Keeping Up with the Cloud

March 23, 2010 Appirio

Cisco, Carriers, and the FCC Invest in Broadband

Mark Koenig
Last week, in the middle of discussing cloud migration strategy with one of our clients, a Systems Director asked “If everyone is moving to the cloud eventually, won’t the Internet come crawling to a stop?”

Well the conversation crawled to a stop long enough to remind me why – in an effort to try to slow cloud computing adoption – many cloud detractors (and I wouldn’t count my smart client among them, he is just doing his due diligence) are predicting Internet traffic jams of major proportions. We tend to take high-speed broadband for granted today, but many of us have memories of the days not so very long ago when accessing the Internet could be an hours-long ordeal, and then when finally connected, the transfer speeds were really really really slow. No one wants to go back to those days, especially when it comes to critical business applications. Such predictions of doom and gloom can be very effective. Fortunately, its very unlikely that the detractors are correct.

Last week we observed that the the largest cloud solution providers are investing billions of dollars to build data centers to run their cloud-based applications. As it turns out, they are not the only ones investing in cloud computing: billions of dollars are being also invested to build the next generation Internet. This means that when we talk about who is going to help address this fundamental bridge to cloud computing, there are many involved. Let’s look at three:

Cisco: Though many people yawned when their big game-changing announcement earlier this month turned out to be a router, Cisco’s new CRS-3 Carrier Routing System is about as exciting as it gets when you are talking about plumbing. The new router is designed specifically to handle the additional demands of scale and load-balancing required by cloud computing. With regard to scale, consider that the CRS-3 has enough capacity (322-terabits) to handle simultaneous video calls by every person in China. And the router is designed to handle the type of multi-directional traffic generated by VOIP-enabled web conferencing and video chat, applications that are central to the success of collaboration services such as Cisco WebEx or Google Apps, which added video conferencing to its service this year.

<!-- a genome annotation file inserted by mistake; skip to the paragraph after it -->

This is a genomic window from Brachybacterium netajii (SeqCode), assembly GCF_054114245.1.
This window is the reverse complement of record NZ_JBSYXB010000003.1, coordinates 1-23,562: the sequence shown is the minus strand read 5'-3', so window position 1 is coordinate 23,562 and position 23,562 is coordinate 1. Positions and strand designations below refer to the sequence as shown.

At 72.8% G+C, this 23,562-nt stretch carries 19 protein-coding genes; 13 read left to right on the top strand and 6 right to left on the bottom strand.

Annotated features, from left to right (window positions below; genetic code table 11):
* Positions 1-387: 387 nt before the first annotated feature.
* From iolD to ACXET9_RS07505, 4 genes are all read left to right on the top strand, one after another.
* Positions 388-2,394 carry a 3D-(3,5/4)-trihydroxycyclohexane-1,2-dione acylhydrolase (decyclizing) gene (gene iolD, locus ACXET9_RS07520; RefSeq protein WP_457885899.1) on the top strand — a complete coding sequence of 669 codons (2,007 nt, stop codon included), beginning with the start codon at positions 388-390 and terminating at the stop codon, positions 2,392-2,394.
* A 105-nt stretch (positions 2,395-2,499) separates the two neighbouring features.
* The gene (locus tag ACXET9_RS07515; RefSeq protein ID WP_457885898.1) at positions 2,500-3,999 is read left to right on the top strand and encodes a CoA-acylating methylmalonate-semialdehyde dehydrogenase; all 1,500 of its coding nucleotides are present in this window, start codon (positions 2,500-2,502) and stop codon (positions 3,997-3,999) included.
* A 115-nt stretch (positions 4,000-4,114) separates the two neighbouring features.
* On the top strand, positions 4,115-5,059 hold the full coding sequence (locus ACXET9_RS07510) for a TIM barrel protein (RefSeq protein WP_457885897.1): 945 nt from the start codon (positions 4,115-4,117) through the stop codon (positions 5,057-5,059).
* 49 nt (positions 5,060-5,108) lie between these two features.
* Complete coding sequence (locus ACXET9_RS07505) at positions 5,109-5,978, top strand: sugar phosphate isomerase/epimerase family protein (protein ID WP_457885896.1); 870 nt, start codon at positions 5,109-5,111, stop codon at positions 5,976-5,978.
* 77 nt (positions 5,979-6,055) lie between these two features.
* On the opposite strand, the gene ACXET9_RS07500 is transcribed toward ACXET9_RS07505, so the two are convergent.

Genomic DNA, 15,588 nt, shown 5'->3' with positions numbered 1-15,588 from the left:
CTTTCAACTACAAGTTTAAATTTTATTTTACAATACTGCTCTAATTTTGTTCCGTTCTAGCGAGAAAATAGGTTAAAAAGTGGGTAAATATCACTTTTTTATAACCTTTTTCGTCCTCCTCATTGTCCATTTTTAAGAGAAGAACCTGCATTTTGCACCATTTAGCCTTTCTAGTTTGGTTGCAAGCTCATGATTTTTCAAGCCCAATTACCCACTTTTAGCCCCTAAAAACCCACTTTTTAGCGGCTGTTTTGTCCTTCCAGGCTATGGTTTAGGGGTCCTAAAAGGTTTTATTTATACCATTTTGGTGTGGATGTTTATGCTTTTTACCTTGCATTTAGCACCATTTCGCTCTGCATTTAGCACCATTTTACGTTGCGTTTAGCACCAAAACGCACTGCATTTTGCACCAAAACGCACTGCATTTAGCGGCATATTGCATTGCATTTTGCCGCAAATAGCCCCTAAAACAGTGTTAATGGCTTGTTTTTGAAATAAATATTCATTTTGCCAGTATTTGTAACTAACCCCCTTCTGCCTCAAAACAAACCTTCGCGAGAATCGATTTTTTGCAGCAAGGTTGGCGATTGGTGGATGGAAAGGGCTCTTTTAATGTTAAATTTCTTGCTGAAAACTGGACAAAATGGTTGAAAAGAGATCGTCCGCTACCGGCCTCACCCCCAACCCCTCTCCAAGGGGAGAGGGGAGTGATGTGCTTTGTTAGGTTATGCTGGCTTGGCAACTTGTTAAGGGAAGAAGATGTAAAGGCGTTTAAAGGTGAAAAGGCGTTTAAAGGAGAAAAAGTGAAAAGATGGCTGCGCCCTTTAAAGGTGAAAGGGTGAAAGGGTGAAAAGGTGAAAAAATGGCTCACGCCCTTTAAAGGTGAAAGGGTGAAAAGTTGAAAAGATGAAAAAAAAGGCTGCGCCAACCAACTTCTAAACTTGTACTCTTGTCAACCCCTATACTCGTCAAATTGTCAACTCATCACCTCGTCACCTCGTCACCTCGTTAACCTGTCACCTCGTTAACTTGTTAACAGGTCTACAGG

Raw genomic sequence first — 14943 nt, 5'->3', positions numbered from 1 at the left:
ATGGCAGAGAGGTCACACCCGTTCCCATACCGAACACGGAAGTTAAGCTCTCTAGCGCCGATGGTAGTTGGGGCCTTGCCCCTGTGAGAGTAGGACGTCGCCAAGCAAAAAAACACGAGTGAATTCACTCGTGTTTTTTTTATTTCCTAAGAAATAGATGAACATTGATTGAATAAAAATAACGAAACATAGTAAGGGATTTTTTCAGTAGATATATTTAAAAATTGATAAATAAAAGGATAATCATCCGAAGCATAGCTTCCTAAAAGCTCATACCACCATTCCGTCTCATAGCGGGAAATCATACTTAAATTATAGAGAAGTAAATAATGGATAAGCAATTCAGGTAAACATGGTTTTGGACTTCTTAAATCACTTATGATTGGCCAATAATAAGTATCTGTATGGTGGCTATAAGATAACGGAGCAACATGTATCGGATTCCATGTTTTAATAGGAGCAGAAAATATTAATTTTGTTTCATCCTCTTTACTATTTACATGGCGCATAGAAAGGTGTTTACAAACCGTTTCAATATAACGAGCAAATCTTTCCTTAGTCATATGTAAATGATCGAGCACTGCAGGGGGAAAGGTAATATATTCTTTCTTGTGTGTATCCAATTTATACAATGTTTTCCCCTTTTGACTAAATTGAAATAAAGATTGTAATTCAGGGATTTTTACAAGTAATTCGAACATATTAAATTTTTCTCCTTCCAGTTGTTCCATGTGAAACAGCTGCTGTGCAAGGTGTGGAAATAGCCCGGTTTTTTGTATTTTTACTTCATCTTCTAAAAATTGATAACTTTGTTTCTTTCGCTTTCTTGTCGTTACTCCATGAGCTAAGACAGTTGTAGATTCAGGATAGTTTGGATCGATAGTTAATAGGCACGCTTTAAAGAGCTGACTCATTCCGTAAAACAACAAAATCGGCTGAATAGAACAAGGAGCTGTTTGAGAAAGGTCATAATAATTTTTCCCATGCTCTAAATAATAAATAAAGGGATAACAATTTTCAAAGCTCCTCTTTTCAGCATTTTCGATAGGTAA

Carriers: In 2008, with the purchase of billions of dollars of 700MHz of wireless spectrum, carriers – and in particular Verizon and AT&T, the big winners at the auction – began preparing for an exponential increase in data passing over their networks. Handling voice traffic has become a commodity, and in their search for growth, carriers see data transmission as the golden egg, which means applications are the goose. And that means that all the investment and innovation is designed to encourage the adoption of applications that will generate the data traffic for their network. Consumers and businesses should start reaping the rewards of this investment by the middle of 2011 as 4G network capabilities become available.

The Federal Government: On the same day I was meeting with my client, the US Federal Communications Commission was announcing its National Broadband Plan, which will pour $15.5 billion dollars over the next 10 years into broadband deployment across the country. Among the goals of the plan are to deliver 1-Gbps service to public institutions such as hospitals, schools and government buildings in every US community by 2020, and to implement 100 Megabits per second (Mbps) broadband connections in 100 million (out of an estimated 114 million) American households within the same time frame. Additionally, there are plans to auction additional wireless spectrum as early as the first half of 2011.

Considered together, the scale of investment in broadband capacity and access by these players means that cloud solution providers will be building innovative new applications and services for consumers and businesses alike, without fear of lack of access to these services. Further, it should be noted that this level of investment only focuses on the US market, and that many analysts believe the US is lagging infrastructure buildout overseas. Should the FCC make moves to improve competitiveness in the US market – the chief criticism of the National Broadband Plan by those who believe it does not go far enough – then we shall see even more investment and innovation in this area.

In short, it appears that there will be plenty of broadband to support the growth of cloud computing. At Appirio, we can’t wait: we are building next generation applications for the next generation Internet now. And we are helping our clients map out their paths to the cloud.

How about you? Are concerns about broadband capacity slowing down your plans for cloud computing? Does the announcement of them National Broadband Plan mean you’ll accelerate your investment in the cloud? Let us know in the comments below.

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